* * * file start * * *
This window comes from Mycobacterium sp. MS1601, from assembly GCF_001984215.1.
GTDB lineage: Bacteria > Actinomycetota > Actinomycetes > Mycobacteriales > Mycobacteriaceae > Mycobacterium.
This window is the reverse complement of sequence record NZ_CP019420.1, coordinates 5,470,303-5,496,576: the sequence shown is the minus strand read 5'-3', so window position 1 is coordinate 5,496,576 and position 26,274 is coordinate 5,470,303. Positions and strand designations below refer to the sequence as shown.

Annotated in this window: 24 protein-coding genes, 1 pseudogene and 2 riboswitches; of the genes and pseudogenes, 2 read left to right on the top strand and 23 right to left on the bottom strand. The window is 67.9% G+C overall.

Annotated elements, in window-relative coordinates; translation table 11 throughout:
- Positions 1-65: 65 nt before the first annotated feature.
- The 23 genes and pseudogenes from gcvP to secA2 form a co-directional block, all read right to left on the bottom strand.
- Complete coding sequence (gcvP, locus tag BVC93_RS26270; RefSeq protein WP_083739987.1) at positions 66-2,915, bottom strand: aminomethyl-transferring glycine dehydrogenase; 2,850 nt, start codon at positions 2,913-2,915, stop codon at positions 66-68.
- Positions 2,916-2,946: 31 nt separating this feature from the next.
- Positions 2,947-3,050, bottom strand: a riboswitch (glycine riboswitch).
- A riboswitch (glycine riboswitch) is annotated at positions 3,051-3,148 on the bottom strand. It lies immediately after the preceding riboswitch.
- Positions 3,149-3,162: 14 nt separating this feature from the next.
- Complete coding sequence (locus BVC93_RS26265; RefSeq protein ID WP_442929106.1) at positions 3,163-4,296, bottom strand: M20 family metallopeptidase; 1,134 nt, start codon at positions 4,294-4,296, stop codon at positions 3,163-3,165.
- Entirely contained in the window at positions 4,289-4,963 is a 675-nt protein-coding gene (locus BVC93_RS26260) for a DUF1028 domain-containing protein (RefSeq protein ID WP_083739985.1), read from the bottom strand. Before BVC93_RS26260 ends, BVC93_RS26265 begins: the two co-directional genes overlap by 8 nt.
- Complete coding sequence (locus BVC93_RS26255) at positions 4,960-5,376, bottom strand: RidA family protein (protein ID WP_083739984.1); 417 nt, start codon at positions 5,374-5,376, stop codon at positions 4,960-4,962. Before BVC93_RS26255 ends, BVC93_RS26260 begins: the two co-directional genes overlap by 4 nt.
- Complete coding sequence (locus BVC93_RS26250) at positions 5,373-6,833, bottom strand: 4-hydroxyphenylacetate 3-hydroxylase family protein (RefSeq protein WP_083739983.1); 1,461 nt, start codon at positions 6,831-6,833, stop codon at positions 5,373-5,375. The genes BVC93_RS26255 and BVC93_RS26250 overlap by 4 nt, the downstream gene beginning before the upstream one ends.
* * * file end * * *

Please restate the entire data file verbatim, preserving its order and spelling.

This window comes from Mycobacterium sp. MS1601, from assembly GCF_001984215.1.
GTDB lineage: Bacteria > Actinomycetota > Actinomycetes > Mycobacteriales > Mycobacteriaceae > Mycobacterium.
This window is the reverse complement of sequence record NZ_CP019420.1, coordinates 5,470,303-5,496,576: the sequence shown is the minus strand read 5'-3', so window position 1 is coordinate 5,496,576 and position 26,274 is coordinate 5,470,303. Positions and strand designations below refer to the sequence as shown.

Annotated in this window: 24 protein-coding genes, 1 pseudogene and 2 riboswitches; of the genes and pseudogenes, 2 read left to right on the top strand and 23 right to left on the bottom strand. The window is 67.9% G+C overall.

Annotated elements, in window-relative coordinates; translation table 11 throughout:
- Positions 1-65: 65 nt before the first annotated feature.
- The 23 genes and pseudogenes from gcvP to secA2 form a co-directional block, all read right to left on the bottom strand.
- Complete coding sequence (gcvP, locus tag BVC93_RS26270; RefSeq protein WP_083739987.1) at positions 66-2,915, bottom strand: aminomethyl-transferring glycine dehydrogenase; 2,850 nt, start codon at positions 2,913-2,915, stop codon at positions 66-68.
- Positions 2,916-2,946: 31 nt separating this feature from the next.
- Positions 2,947-3,050, bottom strand: a riboswitch (glycine riboswitch).
- A riboswitch (glycine riboswitch) is annotated at positions 3,051-3,148 on the bottom strand. It lies immediately after the preceding riboswitch.
- Positions 3,149-3,162: 14 nt separating this feature from the next.
- Complete coding sequence (locus BVC93_RS26265; RefSeq protein ID WP_442929106.1) at positions 3,163-4,296, bottom strand: M20 family metallopeptidase; 1,134 nt, start codon at positions 4,294-4,296, stop codon at positions 3,163-3,165.
- Entirely contained in the window at positions 4,289-4,963 is a 675-nt protein-coding gene (locus BVC93_RS26260) for a DUF1028 domain-containing protein (RefSeq protein ID WP_083739985.1), read from the bottom strand. Before BVC93_RS26260 ends, BVC93_RS26265 begins: the two co-directional genes overlap by 8 nt.
- Complete coding sequence (locus BVC93_RS26255) at positions 4,960-5,376, bottom strand: RidA family protein (protein ID WP_083739984.1); 417 nt, start codon at positions 5,374-5,376, stop codon at positions 4,960-4,962. Before BVC93_RS26255 ends, BVC93_RS26260 begins: the two co-directional genes overlap by 4 nt.
- Complete coding sequence (locus BVC93_RS26250) at positions 5,373-6,833, bottom strand: 4-hydroxyphenylacetate 3-hydroxylase family protein (RefSeq protein WP_083739983.1); 1,461 nt, start codon at positions 6,831-6,833, stop codon at positions 5,373-5,375. The genes BVC93_RS26255 and BVC93_RS26250 overlap by 4 nt, the downstream gene beginning before the upstream one ends.